Malaysian Tax Stoppages: Understanding Liability and Maximizing Mobility

Posted by Reading Time: 5 minutes

By: Dezan Shira & Associates
Editor: Eugenia Lotova

With the passing of Ruling No. 12/2015, it is time for Malaysian residents to double check their taxes. Section 104 of the Income Tax Act of 1967 had established that individuals with outstanding tax dues would be forbidden from leaving the country until the debt was settled, but this law was never enforced—until last year. Since a large portion of the government’s revenue is generated from taxes, the Inland Revenue Board of Malaysia (LHDN) has decided to partner with the Immigration Department to collect unpaid taxes. As a result, since 2015, over 100,000 Malaysian taxpayers have been forbidden from leaving the country, sometimes unaware that they had outstanding liabilities. This article discusses how this new ruling may affect your company and how to ensure tax compliance.

Stoppage Issuance: Reasons and Notification

Under the law, the job of tax calculation is on each individual, not the authorities and anyone who owes taxes to the Malaysian government may be blacklisted and prevented from leaving the country. In the case of companies, the director is liable for the company’s taxes, including money withheld from employees and to be paid to the LHDN. If a company is covering a portion of taxes on behalf of the employee and has an outstanding balance, the employee will be held responsible. .

The method by which exit from Malaysia is prevented is via the issuance of a stoppage. A stoppage order will be issued to the individual either in person or by mail. It is effective from the date of issuance stamped on the certificate and the individual is only responsible for the amount specified.

Considering the employer’s possible exposure, it is absolutely necessary to consult with the appropriate authorities or an expert to mitigate the risks of receiving a stoppage.

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Settling Tax Obligations: Malaysian Nationals

Malaysian nationals have two options in the event that they have been issued a stoppage. The first option is to settle all outstanding tax obligations prior to departure from Malaysia in order to secure a letter of release. This will revoke the travel ban imposed by the stoppage and allow for the national in question to leave the country.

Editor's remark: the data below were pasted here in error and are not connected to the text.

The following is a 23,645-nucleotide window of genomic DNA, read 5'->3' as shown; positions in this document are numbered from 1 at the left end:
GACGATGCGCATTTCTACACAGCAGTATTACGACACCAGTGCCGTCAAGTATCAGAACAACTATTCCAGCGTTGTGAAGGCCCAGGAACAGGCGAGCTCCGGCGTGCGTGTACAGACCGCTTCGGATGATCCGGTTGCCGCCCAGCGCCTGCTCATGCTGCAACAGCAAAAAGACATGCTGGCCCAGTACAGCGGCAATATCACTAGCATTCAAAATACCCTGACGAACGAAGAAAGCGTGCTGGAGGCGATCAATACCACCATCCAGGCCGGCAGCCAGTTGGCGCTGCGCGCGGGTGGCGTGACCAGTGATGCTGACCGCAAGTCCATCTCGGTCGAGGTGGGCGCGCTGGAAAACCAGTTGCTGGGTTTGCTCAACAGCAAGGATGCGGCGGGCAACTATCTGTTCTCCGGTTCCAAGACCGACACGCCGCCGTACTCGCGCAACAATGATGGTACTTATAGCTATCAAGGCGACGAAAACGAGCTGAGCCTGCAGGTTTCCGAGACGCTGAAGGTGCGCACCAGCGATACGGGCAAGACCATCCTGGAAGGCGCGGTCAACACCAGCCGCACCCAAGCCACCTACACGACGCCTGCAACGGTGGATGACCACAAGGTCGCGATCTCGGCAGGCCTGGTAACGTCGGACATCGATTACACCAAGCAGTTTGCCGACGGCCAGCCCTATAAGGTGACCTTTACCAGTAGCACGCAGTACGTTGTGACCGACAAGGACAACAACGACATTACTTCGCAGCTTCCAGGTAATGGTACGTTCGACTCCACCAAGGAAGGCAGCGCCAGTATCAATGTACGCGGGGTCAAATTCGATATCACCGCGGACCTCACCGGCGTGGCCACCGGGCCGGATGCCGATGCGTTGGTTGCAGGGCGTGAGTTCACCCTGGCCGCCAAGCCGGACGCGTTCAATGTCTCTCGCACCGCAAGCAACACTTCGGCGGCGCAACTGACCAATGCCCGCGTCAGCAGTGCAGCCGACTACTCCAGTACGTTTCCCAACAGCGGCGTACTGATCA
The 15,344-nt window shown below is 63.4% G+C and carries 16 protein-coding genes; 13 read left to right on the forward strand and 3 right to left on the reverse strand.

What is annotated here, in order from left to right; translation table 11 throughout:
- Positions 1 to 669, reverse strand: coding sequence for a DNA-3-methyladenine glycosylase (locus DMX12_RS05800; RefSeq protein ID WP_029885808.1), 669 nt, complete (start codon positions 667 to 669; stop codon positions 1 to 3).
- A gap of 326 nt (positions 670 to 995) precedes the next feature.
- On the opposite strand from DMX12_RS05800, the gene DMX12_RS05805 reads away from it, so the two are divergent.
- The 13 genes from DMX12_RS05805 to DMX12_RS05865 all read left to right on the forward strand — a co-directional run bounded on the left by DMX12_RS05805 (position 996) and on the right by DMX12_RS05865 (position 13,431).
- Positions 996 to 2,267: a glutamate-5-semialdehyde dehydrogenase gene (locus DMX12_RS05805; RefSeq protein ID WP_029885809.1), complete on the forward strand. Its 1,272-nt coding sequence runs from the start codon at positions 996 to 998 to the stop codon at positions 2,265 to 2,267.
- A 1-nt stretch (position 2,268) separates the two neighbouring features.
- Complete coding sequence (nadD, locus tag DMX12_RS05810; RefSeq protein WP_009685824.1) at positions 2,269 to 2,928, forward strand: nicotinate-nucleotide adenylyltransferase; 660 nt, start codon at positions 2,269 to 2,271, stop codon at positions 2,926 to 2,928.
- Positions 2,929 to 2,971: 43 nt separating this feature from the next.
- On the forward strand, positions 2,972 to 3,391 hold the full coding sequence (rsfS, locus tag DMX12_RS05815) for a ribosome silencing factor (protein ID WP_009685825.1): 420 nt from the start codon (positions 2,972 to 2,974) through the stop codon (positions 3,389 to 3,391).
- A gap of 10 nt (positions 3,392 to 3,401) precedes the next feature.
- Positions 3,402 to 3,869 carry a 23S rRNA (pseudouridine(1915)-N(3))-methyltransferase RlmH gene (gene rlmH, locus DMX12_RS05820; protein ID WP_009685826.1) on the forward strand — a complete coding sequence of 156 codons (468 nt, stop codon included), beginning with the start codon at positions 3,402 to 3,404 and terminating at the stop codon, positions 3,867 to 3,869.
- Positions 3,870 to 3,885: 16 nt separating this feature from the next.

Payments can be made at the LHDN or via the Internet. Once the LHDN branch office has received evidence that the full payment has been made or the check has cleared, a revocation letter will be issued.

For Malaysian nationals that do not have the resources to meet all their tax obligation, a temporary letter of release may be issued under certain circumstances. For Malaysians to be issued a letter of temporary release, they must fulfill the following conditions:

  • Pay a minimum of 50% (or another rate, as specified by the Director General) of the amount on the stoppage certificate
  • Submit proof of payment made in cash or bank draft
  • Arrange a schedule of payments— if an individual fails to comply, he or she will not be eligible to receive a temporary release in the case of another stoppage order.

Malaysian citizens can check to see if they have been issued a stoppage or monitor the status of an existing stoppage via the following website: It should, however, be noted that this database is only available for Malaysian nationals. 

Settling Tax Obligations: Foreign Nationals

While Malaysian nationals will be able to check their status on the website mentioned above, foreign nationals desiring to check their tax status must reach out to their LHDN branch office or make a phone call to the LHDN call center

While Malaysian nationals with outstanding taxes are afforded the opportunity to receive a temporary release under the conditions described above, these options are not available to foreign nationals. The individual will likely have to settle all obligations prior to leaving the country.

Payments can be made at the LHDN or via the Internet. Once the LHDN branch office has received evidence that the full payment has been made or the check has cleared, a revocation letter will be issued.

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Penalties for Leaving without Paying

If an immigration officer or a police officer determines that an individual leaves, has previously left, or intends to leave the country without payment of taxes, the taxpayer is subject to the following penalties:

  • A fine between RM 200 and RM 20,000
  • Imprisonment for up to 6 months
  • Both

The authority also reserves the right to arrest the taxpayer at any time they suspect the individual plans to not comply with Section 104 of the Income Tax Act of 1967.

Considering the severe inconveniences of receiving a stoppage order, it is important to plan ahead and structure operations in a way that limits exposure. In the case a stoppage order is issued, companies should promptly communicate with the appropriate authorities to resolve the matter quickly. Our tax experts at Dezan Shira & Associates have the experience and the resources to ensure the risks your company may face are managed and mitigated. If you require further assistance, please reach out at


Asia Briefing Ltd. is a subsidiary of Dezan Shira & Associates. Dezan Shira is a specialist foreign direct investment practice, providing corporate establishment, business advisory, tax advisory and compliance, accounting, payroll, due diligence and financial review services to multinationals investing in China, Hong Kong, India, Vietnam, Singapore and the rest of ASEAN. For further information, please email or visit

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